Editor’s note: Even he has succumbed now—a daughter!

Royal Signals’ Troop HE Troop has had a successful second year in B.A.O.R. Apart from Regimental exercises we have also taken part in all the Brigade signal training exercises. These exercises proved invaluable in maintaining a high standard of signalling.

At last we have been able to put our armoured l-ton (pig) into moth balls and welcome with great enthusiasm the AFV 432 from which to operate, thus giving us a feeling of being more in line with the rest of the armour in the Regiment.

We welcome Cpl. Carney our new electrician driver and Sig. Johns to the Troop. We say goodbye to Cpls. Thomas and Carter and L/Cpl. Pearce and thank them for all the good work done in both the Troop and the Regiment. Cpl. Thomas spent seven years with the Royal Dragoons and was also one of the first members of the Regimental Freefall Parachuting Team. L/Cpl. Pearce was a member of the Regimental Cycling Team which won the B.A.O.R. cycling championship last year. We wish them well in their new jobs. The Troop looked forward this year to the Regimental training period when informed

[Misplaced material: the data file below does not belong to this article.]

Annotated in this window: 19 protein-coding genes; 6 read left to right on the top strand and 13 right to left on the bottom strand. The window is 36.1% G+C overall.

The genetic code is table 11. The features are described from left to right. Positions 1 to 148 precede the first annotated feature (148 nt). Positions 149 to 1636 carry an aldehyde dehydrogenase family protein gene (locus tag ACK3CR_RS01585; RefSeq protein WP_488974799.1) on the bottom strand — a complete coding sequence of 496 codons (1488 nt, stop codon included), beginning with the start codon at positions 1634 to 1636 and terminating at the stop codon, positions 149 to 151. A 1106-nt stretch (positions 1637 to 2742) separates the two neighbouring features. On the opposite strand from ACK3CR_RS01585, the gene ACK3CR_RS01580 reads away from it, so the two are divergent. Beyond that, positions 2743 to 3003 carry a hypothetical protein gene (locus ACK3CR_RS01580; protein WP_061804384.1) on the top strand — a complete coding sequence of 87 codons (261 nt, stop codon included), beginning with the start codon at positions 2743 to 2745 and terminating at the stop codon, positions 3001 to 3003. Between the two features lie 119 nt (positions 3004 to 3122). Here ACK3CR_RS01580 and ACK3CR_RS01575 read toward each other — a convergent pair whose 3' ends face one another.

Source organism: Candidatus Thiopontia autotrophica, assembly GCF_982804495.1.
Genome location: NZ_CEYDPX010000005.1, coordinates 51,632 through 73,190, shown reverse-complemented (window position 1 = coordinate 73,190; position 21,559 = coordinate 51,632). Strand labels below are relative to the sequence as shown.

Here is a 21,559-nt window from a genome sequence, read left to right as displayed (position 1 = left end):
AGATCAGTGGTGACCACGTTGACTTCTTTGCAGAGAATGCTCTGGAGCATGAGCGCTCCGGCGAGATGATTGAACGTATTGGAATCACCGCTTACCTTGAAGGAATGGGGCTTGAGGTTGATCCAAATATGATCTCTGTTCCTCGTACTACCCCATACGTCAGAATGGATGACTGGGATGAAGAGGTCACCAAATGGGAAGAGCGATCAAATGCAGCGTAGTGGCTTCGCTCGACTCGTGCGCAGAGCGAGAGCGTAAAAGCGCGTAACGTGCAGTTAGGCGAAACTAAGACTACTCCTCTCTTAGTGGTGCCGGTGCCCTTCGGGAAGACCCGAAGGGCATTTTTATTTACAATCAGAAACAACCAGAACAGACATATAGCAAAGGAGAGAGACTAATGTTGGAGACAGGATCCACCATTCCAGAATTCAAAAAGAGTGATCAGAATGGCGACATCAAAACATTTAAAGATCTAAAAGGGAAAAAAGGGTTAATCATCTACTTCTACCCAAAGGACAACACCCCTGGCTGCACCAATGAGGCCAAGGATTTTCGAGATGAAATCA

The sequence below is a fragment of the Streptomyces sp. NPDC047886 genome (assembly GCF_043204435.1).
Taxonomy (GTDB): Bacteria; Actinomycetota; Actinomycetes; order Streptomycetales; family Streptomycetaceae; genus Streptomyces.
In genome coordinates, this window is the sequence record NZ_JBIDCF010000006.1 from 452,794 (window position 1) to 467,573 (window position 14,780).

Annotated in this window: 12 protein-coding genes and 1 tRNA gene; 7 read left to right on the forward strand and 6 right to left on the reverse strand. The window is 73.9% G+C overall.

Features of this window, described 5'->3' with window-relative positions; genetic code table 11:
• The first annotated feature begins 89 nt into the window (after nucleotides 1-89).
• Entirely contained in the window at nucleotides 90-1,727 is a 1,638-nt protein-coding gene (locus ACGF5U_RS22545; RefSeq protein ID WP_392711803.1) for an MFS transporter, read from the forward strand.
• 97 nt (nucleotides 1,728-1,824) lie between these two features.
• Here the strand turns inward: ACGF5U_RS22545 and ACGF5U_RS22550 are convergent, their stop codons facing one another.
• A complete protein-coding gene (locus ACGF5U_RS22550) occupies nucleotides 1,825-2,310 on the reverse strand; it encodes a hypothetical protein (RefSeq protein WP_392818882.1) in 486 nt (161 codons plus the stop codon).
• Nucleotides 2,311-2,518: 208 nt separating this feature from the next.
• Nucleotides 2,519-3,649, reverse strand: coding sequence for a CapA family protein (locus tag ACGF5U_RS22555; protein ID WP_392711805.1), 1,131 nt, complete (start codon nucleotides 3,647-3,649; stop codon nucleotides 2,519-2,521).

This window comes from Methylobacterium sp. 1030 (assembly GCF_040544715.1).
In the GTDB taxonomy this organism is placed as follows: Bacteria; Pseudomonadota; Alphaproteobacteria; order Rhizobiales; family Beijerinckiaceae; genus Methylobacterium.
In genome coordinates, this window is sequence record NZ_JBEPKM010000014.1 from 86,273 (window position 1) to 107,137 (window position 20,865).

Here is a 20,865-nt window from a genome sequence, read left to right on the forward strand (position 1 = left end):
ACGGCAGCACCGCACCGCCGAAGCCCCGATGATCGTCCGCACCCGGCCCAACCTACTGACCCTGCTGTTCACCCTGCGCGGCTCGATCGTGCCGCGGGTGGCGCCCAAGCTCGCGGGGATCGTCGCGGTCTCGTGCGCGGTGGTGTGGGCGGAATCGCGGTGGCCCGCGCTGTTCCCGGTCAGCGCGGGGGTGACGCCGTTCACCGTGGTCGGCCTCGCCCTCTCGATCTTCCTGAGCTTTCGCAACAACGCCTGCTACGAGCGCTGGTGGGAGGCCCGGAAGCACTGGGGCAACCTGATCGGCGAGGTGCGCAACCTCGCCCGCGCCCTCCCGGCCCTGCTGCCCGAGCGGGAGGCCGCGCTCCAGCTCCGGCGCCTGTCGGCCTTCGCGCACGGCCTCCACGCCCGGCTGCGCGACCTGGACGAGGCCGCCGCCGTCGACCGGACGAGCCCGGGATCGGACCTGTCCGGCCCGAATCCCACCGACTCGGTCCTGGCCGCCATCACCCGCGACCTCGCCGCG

that it would take place in southern France at Larzac. We moved to France on the 26th June by train. Everyone thoroughly enjoyed themselves, especially the weather, and apart from the swimming the scenery was “ magnifique." The Troop is well represented in the Regiment at sports and activities with Sig. Swinhoe playing in the Regimental Football Xl. Sgt. McMahon in the Regimental Hockey Xl. Sgt. Gallagher. L/Cpls. Wood and Hall in the Regimental Cycling Team and last but not least L/Cpl. Poole and Sig. Norsworthy both taking an active part in the Boy Scouts as Assistant Scoutmasters.